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  - October 27, 2009 -  


RFID News: Will Combining Tracking and Theft Protection in One Tag Drive RFID More Aggressively into the Consumer Goods-to-Retail Value Chain?


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Metro Group to Pilot Concept with Checkpoint Systems; Could Make Incremental Cost of Item-Level RFID Modest

  SCDigest Editorial Staff  


SCDigest Says:

When a consumer purchases an item, a tag read at POS would change that EPC serial number's status to “sold” or some similar designation.

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Will the idea of combining traditional electronic article surveillance (EAS) tags - widely used to deter shoplifting with electronic product code (EPC) RFID tags - become a key catalyst to accelerate the slow movement of RFID into the consumer goods-to-retail value chain?


Just maybe. While such a system is probably two years away at least, the benefits and relatively low incremental cost could be bullish for item-level RFID tagging.


Two recent announcements have generated the interest:

  • GS1 EPCglobal released two complementary documents – one an application guide, the other a technical specification – for using RFID for EAS and product tracking
  • Germany’s Metro Group store chain announced it would be working with Checkpoint Systems to pilot a combined tracking/EAS RFID system.

EAS has been used for two decades to combat theft in stores. Basically, the tag is a simple “on/off” wireless sensor that triggers an alarm if it moves through a portal type reader at a store exit without having been turned off as part of the purchasing process.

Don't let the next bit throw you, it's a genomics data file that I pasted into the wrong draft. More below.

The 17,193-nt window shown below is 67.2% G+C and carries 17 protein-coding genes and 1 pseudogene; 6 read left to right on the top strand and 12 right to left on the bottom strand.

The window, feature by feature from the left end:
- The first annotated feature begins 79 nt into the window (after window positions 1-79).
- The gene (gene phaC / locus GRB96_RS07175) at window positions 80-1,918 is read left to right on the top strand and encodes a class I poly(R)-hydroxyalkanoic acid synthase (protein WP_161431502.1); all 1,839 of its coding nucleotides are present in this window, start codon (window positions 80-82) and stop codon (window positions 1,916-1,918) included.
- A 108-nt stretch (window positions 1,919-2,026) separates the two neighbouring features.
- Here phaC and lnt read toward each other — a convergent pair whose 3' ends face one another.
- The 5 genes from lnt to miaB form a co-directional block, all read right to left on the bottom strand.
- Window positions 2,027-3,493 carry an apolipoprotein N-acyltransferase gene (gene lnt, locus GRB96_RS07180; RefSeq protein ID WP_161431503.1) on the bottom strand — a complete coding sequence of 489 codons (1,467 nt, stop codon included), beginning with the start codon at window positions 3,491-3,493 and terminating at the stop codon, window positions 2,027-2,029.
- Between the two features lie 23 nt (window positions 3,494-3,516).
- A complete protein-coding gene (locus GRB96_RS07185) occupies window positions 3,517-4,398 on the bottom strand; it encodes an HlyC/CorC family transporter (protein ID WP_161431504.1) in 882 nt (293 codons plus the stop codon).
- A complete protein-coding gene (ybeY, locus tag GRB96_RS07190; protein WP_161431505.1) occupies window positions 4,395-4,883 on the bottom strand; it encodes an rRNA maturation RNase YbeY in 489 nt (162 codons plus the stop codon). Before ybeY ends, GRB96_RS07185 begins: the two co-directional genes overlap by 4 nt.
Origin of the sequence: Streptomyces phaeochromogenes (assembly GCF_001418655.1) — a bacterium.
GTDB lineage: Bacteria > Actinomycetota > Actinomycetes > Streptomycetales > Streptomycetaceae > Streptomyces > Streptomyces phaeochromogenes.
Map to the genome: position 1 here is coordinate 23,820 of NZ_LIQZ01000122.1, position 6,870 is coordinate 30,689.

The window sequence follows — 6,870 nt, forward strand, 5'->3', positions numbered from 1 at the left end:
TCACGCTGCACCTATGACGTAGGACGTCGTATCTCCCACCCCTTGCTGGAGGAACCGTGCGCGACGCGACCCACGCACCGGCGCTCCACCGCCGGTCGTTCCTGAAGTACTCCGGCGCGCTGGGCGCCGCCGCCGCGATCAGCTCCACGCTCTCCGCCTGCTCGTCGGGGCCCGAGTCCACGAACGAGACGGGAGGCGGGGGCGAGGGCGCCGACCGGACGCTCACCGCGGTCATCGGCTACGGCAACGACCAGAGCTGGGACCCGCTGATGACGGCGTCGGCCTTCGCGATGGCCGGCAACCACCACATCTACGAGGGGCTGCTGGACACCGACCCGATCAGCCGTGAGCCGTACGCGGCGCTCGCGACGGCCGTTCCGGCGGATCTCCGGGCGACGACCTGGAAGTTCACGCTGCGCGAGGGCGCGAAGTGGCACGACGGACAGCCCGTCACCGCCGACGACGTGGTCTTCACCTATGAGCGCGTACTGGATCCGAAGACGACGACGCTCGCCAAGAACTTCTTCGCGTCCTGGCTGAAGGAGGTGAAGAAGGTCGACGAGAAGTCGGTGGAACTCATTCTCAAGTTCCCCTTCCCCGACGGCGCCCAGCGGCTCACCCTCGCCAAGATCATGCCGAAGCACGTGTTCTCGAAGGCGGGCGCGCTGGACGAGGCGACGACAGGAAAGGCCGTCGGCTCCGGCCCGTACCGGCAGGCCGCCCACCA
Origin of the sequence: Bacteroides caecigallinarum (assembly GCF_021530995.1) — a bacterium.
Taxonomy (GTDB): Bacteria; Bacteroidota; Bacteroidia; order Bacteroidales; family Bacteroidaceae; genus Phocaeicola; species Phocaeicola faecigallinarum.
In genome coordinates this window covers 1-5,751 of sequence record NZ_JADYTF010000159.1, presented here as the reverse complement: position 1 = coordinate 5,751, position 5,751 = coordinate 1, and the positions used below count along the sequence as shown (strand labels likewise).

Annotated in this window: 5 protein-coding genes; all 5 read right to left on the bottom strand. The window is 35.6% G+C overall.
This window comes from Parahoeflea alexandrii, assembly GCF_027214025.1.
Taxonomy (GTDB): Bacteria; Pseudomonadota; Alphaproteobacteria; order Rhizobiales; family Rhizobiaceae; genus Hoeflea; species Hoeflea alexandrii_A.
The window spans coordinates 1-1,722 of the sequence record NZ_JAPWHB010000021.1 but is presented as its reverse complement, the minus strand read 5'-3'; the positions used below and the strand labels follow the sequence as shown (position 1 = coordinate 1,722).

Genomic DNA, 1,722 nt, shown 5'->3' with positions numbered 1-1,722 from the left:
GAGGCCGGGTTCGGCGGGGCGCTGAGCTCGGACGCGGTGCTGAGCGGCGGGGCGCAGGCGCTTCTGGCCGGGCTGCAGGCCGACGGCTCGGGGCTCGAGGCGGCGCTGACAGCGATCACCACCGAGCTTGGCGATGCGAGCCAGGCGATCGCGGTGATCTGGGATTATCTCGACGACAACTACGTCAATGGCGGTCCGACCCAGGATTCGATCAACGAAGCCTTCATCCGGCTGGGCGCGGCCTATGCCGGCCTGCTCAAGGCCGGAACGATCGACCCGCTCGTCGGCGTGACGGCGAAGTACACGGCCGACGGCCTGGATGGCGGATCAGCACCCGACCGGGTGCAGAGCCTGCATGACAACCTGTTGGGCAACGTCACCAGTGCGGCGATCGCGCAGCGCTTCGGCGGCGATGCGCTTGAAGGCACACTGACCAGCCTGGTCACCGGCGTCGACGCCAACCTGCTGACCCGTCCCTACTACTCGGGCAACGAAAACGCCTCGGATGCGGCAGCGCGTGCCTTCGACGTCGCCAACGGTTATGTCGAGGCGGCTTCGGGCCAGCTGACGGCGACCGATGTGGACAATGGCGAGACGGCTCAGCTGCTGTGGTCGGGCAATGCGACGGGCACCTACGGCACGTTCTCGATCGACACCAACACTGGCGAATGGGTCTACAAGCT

There are many different types of EAS tag form factors, price points, and application models. For example, many manufacturers and retailers use source tagging at the point of production. Other retailers apply the tags in-store, especially those that are designed to be re-used. Some EAS tags are meant to be disposable, such as those commonly found on razor blades or batteries.


The fact that the manufacturer or retailer - or both - are already incurring a cost for the tag and the application of the tag to the product (item level) is a critical point. While RFID tags with EAS will still be more expensive than the lowest cost disposable tags, which can be just 1-2 cents each or even less, nonetheless, that existing cost may help reduce the net incremental cost of going to RFID, which can provide many additional benefits. In addition, the incremental cost for applying the tag may be next to zero, as either the manufacturer or retailer is already invested in labor or automation to apply the EAS tags.

(RFID and Automatic Identification Article - Continued Below)




Of course, such tags now are generally used on just a subset of overall consumer goods, generally those that are expensive and prone to theft. That includes apparel, consumer electronics, some health and beauty products, entertainment media, etc. Often, retailers in the same basic category take very different approaches to their use of EAS.


Still, the use of an RFID-enabled EAS tag could be a breakthrough, as it would only modestly change an existing process for many manufacturers and retailers, and provide tracking and even shrink management benefits not available from traditional EAS tags. New POS software and readers, of course, would need to be deployed.